Below is the link to a post explaining how the erratic weather is killing off sprouting milkweeds, which of course is a major deterrant to migrating Monarch butterflies which will be looking to lay eggs. If there is enough milkweed for the few late comers Monarch numbers can be replenished in years to come.
Here is a link that might be useful: Texas Butterfly Ranch: Plant milkweed, sign petition
This post was edited by roselee on Thu, Mar 6, 14 at 11:20
If anyone would like to start asclepias curassivica from seed, I will soon have lots of it ripening. I have cats on mine now and will watch to make sure seed pods don't get totally decimated.
Drop me an email and I will send out packs of seeds to anyone wishing to help the monarchs for SASE (or perhaps do a trade for other butterfly seeds).
Just bringing this back up because I found a Monarch caterpillar last Wednesday on a milkweed in my yard. Today I noticed several eggs on a patch of Antelope Horns milkweed on my property...should turn out to be either Monarch or Queen eggs!
I have been following these articles regarding the plight of the Monarchs. For this reason, I have sowed several plants of Asclepias incarnata which grows easily for me and will flower in its first year. I plan to distribute them to the entire neighbourhood. Must do my little part for those beautiful and beneficial insects.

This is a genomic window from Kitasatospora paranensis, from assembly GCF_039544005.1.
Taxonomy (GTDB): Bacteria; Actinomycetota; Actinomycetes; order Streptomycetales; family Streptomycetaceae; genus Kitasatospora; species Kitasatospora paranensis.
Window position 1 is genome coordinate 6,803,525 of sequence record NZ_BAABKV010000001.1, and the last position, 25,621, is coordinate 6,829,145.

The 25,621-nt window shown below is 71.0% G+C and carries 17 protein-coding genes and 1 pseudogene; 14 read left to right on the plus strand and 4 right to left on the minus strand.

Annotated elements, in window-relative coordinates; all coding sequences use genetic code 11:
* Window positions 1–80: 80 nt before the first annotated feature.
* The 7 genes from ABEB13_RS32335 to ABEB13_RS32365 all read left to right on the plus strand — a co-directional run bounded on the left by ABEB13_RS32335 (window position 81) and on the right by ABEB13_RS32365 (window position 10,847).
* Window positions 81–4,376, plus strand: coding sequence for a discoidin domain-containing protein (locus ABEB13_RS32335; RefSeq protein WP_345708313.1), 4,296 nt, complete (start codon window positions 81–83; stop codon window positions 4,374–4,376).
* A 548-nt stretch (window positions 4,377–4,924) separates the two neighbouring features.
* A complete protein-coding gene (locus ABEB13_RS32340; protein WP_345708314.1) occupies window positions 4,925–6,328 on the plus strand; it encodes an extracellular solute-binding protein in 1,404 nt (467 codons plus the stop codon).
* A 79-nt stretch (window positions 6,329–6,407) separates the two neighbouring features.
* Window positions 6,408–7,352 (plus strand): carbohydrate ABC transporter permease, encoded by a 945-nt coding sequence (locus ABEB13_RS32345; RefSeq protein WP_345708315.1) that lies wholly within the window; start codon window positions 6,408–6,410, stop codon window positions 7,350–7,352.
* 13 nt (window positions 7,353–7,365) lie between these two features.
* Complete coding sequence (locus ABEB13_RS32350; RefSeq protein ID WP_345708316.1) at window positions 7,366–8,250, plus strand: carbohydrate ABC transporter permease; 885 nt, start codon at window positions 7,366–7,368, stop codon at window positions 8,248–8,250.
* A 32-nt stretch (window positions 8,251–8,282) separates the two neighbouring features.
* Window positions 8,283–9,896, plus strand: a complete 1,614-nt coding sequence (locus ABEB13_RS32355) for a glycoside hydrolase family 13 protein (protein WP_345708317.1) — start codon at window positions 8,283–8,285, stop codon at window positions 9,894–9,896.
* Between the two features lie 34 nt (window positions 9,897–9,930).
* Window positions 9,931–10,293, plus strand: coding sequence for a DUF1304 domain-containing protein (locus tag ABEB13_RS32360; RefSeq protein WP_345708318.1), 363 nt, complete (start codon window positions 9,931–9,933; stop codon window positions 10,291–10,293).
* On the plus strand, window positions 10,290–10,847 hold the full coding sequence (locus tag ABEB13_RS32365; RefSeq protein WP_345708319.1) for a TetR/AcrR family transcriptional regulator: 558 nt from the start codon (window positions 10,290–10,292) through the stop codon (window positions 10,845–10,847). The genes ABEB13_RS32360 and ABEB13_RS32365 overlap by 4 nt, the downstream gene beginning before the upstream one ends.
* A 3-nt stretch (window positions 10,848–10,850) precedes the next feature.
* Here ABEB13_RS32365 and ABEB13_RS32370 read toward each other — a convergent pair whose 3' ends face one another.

That's a great idea, northerner! I'm sure the Monarchs will appreciate that if/when they can get there! I'd given up on even seeing a Monarch this month, much less the baby caterpillars!
I just did a youtube video on butterfly gardening using the area by the street. Last section is about milkweed. I bought 4 plants from Redentas because they are the only nursery in Arlington that has it in stock. Mine popped right back up last year but this year I'm waiting for plants from seed. Saw a Monarch last month. In my notion of a more wonderful world, everyone would plant for butterflies and birds and bees. But in the mean time it's wonderful that northerner is her to plant and share.
Cynthia, I'd love to see your Youtube video. What is the name or link?
Wednesday I watched the PBS Nova program on TV about Monarchs and their unique migration pattern. It was made in 2011 before things got as bad as they are for this butterfly. Even if you saw it back then you may find it well worth watching again. The whole video is online. Sign in for high defination.
Here is a link that might be useful: Follow the 2,000-mile migration of monarchs to a sanctuary in the highlands of Mexico.
The first one has pupated! 3 more are still little and growing. I saw an adult Monarch in the Helotes area yesterday, first adult I've seen this year.
That is great news linda_tx8! Great picture also. Good luck with your other cats, whatever they may be.